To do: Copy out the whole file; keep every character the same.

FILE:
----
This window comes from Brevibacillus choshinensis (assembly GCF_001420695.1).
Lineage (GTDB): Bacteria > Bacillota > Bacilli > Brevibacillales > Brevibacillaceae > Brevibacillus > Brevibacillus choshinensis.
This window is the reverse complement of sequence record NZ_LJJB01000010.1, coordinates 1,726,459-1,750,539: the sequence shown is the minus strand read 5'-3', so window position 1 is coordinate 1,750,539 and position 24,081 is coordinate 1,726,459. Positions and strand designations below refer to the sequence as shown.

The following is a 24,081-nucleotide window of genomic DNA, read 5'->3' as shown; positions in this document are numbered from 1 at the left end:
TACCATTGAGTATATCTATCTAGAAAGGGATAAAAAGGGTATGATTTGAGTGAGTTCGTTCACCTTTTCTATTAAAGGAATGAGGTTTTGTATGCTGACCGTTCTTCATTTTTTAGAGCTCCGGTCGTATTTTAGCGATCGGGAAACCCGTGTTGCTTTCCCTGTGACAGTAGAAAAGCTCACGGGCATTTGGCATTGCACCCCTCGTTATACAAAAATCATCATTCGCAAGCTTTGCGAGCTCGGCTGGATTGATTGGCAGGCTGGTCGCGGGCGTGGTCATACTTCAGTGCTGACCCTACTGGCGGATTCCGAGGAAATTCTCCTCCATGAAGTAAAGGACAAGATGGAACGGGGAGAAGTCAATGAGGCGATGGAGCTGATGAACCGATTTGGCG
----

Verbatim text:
This window comes from Brevibacillus choshinensis (assembly GCF_001420695.1).
Lineage (GTDB): Bacteria > Bacillota > Bacilli > Brevibacillales > Brevibacillaceae > Brevibacillus > Brevibacillus choshinensis.
This window is the reverse complement of sequence record NZ_LJJB01000010.1, coordinates 1,726,459-1,750,539: the sequence shown is the minus strand read 5'-3', so window position 1 is coordinate 1,750,539 and position 24,081 is coordinate 1,726,459. Positions and strand designations below refer to the sequence as shown.

The following is a 24,081-nucleotide window of genomic DNA, read 5'->3' as shown; positions in this document are numbered from 1 at the left end:
TACCATTGAGTATATCTATCTAGAAAGGGATAAAAAGGGTATGATTTGAGTGAGTTCGTTCACCTTTTCTATTAAAGGAATGAGGTTTTGTATGCTGACCGTTCTTCATTTTTTAGAGCTCCGGTCGTATTTTAGCGATCGGGAAACCCGTGTTGCTTTCCCTGTGACAGTAGAAAAGCTCACGGGCATTTGGCATTGCACCCCTCGTTATACAAAAATCATCATTCGCAAGCTTTGCGAGCTCGGCTGGATTGATTGGCAGGCTGGTCGCGGGCGTGGTCATACTTCAGTGCTGACCCTACTGGCGGATTCCGAGGAAATTCTCCTCCATGAAGTAAAGGACAAGATGGAACGGGGAGAAGTCAATGAGGCGATGGAGCTGATGAACCGATTTGGCG